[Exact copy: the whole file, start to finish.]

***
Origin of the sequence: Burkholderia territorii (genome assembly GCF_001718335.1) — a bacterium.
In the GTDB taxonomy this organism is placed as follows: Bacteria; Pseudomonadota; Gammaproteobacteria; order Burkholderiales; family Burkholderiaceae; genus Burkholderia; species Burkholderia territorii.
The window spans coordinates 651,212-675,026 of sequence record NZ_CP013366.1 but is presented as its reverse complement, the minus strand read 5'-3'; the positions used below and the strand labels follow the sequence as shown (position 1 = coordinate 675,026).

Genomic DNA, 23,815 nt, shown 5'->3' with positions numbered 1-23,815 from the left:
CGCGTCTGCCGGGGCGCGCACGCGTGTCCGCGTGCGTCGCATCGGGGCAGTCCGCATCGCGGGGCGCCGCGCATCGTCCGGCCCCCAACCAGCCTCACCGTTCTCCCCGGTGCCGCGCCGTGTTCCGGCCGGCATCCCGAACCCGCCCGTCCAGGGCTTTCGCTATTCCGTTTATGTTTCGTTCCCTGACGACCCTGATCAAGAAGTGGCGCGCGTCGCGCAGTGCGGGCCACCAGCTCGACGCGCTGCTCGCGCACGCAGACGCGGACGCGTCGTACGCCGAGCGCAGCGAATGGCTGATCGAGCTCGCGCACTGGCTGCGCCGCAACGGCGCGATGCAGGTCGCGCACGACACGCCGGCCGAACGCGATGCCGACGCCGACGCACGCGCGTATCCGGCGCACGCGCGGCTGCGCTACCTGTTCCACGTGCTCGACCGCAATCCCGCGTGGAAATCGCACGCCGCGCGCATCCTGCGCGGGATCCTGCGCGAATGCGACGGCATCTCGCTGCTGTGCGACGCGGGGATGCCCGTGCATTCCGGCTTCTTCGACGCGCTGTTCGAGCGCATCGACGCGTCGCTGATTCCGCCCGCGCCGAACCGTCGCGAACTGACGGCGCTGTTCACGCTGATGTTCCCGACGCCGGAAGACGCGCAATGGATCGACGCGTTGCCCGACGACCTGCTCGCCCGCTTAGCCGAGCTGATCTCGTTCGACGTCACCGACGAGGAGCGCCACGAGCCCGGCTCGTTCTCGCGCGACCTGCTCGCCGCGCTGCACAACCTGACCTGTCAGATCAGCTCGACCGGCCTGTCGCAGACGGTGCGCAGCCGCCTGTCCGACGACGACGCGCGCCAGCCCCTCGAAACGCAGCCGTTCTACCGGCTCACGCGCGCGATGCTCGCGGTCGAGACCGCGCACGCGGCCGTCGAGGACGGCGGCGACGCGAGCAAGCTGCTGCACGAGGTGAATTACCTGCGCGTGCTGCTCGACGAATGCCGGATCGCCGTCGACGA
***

Origin of the sequence: Burkholderia territorii (genome assembly GCF_001718335.1) — a bacterium.
In the GTDB taxonomy this organism is placed as follows: Bacteria; Pseudomonadota; Gammaproteobacteria; order Burkholderiales; family Burkholderiaceae; genus Burkholderia; species Burkholderia territorii.
The window spans coordinates 651,212-675,026 of sequence record NZ_CP013366.1 but is presented as its reverse complement, the minus strand read 5'-3'; the positions used below and the strand labels follow the sequence as shown (position 1 = coordinate 675,026).

Genomic DNA, 23,815 nt, shown 5'->3' with positions numbered 1-23,815 from the left:
CGCGTCTGCCGGGGCGCGCACGCGTGTCCGCGTGCGTCGCATCGGGGCAGTCCGCATCGCGGGGCGCCGCGCATCGTCCGGCCCCCAACCAGCCTCACCGTTCTCCCCGGTGCCGCGCCGTGTTCCGGCCGGCATCCCGAACCCGCCCGTCCAGGGCTTTCGCTATTCCGTTTATGTTTCGTTCCCTGACGACCCTGATCAAGAAGTGGCGCGCGTCGCGCAGTGCGGGCCACCAGCTCGACGCGCTGCTCGCGCACGCAGACGCGGACGCGTCGTACGCCGAGCGCAGCGAATGGCTGATCGAGCTCGCGCACTGGCTGCGCCGCAACGGCGCGATGCAGGTCGCGCACGACACGCCGGCCGAACGCGATGCCGACGCCGACGCACGCGCGTATCCGGCGCACGCGCGGCTGCGCTACCTGTTCCACGTGCTCGACCGCAATCCCGCGTGGAAATCGCACGCCGCGCGCATCCTGCGCGGGATCCTGCGCGAATGCGACGGCATCTCGCTGCTGTGCGACGCGGGGATGCCCGTGCATTCCGGCTTCTTCGACGCGCTGTTCGAGCGCATCGACGCGTCGCTGATTCCGCCCGCGCCGAACCGTCGCGAACTGACGGCGCTGTTCACGCTGATGTTCCCGACGCCGGAAGACGCGCAATGGATCGACGCGTTGCCCGACGACCTGCTCGCCCGCTTAGCCGAGCTGATCTCGTTCGACGTCACCGACGAGGAGCGCCACGAGCCCGGCTCGTTCTCGCGCGACCTGCTCGCCGCGCTGCACAACCTGACCTGTCAGATCAGCTCGACCGGCCTGTCGCAGACGGTGCGCAGCCGCCTGTCCGACGACGACGCGCGCCAGCCCCTCGAAACGCAGCCGTTCTACCGGCTCACGCGCGCGATGCTCGCGGTCGAGACCGCGCACGCGGCCGTCGAGGACGGCGGCGACGCGAGCAAGCTGCTGCACGAGGTGAATTACCTGCGCGTGCTGCTCGACGAATGCCGGATCGCCGTCGACGA